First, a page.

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The Clean Architecture in PHP
May 25, 2015
Week: Not ranked All time: 311
zero2hero.orgWriting code is easy, but writing the high-quality stable software that performs its purpose for a long time and is easy to maintain in time, it is hard.
That’s where architecture matters come on stage. This book "The clean architecture in PHP" is not so much about PHP code, but about the Clean Architecture.
In the first chapter of the book the author makes us realize that any piece of code you have ever created has followed some kind of architecture, even if it was just your own, since the architecture is just a structure that sets the flow of data through a system.
So technically the architectural questions start from simple things like how the files are organized or what database access abstraction is used, to more complex decisions like what are the layers your application can be divided into, otherwise a monolithic application will become a refactoring nightmare: the code becomes hard to test and hard to be changed in order to reflect the new requirements.
After that, the author suggests to use what he calls a Decoupling Toolbox: it is a combo of 5 principles how to get a quality code of well-planned architecture.
First goes first, meet the design patterns. Although there are dozens of them, you can start from learning these few: Factory, Repository, Adapter and Strategy.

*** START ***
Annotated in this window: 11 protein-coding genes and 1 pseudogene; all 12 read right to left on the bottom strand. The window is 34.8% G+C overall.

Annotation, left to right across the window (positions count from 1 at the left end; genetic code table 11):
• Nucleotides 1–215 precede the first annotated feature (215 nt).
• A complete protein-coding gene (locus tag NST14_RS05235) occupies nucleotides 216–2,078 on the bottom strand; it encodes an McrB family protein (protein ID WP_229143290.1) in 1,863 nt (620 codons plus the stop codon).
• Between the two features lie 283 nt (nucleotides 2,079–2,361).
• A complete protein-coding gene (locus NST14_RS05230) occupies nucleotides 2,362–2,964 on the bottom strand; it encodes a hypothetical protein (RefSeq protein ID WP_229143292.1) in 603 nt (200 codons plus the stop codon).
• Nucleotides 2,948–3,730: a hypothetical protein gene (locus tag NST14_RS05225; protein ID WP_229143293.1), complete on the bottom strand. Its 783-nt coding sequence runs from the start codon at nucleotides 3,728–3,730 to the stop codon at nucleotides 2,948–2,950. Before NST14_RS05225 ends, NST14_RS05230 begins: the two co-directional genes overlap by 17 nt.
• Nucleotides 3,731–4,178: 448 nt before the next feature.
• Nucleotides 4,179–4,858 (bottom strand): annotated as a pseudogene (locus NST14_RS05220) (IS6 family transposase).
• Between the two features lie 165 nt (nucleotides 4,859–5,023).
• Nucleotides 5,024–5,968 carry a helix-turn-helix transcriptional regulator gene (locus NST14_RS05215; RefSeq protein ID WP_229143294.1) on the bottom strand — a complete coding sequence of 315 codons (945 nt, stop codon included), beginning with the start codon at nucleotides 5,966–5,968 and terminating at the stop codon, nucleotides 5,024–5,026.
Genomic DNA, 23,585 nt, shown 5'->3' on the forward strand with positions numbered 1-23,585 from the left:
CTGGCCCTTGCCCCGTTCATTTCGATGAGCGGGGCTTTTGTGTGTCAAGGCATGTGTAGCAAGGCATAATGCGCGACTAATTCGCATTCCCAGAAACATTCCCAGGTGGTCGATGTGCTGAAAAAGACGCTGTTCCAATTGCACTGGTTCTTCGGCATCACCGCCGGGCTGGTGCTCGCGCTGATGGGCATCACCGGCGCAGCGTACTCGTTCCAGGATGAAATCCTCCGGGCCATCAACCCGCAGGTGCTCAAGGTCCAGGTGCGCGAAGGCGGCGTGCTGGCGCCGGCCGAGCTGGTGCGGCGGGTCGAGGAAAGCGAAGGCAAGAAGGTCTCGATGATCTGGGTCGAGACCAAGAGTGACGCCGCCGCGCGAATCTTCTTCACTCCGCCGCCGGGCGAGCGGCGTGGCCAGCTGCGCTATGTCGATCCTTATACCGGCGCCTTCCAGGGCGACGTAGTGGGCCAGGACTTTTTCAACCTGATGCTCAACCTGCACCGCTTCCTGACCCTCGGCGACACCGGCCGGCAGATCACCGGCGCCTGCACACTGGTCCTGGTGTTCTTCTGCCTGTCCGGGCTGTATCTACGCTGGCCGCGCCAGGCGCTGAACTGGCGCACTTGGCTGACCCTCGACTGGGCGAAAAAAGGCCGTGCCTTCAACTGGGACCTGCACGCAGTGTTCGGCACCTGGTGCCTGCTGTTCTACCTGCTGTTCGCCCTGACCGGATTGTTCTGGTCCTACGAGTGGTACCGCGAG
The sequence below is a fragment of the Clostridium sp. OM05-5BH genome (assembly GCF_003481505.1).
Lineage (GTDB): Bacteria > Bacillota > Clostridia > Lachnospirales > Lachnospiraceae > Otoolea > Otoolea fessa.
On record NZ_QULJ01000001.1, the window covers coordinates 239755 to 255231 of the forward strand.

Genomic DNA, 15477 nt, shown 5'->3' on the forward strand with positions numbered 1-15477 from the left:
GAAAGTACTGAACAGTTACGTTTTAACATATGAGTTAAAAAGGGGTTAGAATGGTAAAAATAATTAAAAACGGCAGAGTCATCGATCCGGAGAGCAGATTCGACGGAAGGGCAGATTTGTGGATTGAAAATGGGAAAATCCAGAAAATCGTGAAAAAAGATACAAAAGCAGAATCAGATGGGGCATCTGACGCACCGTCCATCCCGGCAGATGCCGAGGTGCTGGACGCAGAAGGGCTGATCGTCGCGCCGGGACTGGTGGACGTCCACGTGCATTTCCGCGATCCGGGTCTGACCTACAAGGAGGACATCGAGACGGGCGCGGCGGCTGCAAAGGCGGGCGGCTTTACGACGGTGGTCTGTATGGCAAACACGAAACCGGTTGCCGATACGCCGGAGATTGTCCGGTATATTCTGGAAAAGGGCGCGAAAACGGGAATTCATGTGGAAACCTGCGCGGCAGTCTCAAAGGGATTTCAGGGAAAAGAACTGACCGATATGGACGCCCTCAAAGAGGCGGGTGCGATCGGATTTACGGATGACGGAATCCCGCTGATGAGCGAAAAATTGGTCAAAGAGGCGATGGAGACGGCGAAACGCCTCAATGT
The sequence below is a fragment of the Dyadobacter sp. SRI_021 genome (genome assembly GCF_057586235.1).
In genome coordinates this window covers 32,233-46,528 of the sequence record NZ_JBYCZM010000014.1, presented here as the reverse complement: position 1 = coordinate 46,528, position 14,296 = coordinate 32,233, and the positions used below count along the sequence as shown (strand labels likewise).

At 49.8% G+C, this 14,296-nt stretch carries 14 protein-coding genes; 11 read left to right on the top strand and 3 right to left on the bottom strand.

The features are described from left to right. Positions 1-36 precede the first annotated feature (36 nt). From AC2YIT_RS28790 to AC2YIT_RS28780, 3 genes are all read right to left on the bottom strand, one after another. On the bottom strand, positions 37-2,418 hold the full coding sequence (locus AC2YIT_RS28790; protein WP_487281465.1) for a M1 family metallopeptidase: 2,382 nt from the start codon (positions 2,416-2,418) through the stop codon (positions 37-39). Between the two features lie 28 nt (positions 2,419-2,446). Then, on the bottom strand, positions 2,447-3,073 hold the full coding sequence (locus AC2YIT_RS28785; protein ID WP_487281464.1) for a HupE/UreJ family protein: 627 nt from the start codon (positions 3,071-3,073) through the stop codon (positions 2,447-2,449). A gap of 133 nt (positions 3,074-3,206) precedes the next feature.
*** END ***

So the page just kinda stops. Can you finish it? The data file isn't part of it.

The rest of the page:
These solutions help to encapsulate your application logic into well-defined areas of responsibility, and thus ease the maintenance and further changes of your code.
Next thing to apply is SOLID design principles. This set of five design rules for object oriented programming define the way in which all your classes should interact with each other and how they are organized.
To cut the long story short:
1, 2. A class and an interface should be created to solve a single problem only
3. New functionality should be added via extending a class, not modifying it
4. Interfaces should be used for families of the similar classes
5. Classes should work with abstractions, not with particular instances of other classes
And one more technique to consider is a way to get rid of hard dependencies of classes being directly instantiated in your code by using the Inversion of Control trick.
The last two techniques are: using interfaces heavily especially as the type hints, and abstracting the code with adapters to decouple from a particular framework or database layer.
In general, these design patterns and principles allow a developer to create the architecture that author calls the Clean Architecture.
What’s surprising is that the author criticises the popular MVC approach since the “M” of it which means Model is confusing. So it is better to split that into Entities and Persistence.
His point is that the Clean Architecture allows the software developers to create applications that are independent of frameworks and databases.
The author likes to play with words, so be ready to smile when you meet expressions like "the internet is literally littered with PHP" or "no names named".
“The clean architecture in PHP” is a must-read for all developers who want to reduce the technical debt to architecture of their applications and produce a good, clean and solid code.
What I like the most about this book, is that Kristopher goes further than just theoretical statements and illustrates his ideas with a case study in Clean Architecture.
The example is to build a billing system using his new approach in one hand and Zend Framework 2 in another hand, and then demonstrate how easy it is to switch the whole application to another framework Laravel. That is what the second part of the book is dedicated to.
It becomes obvious that a good architecture quickly pays back the efforts.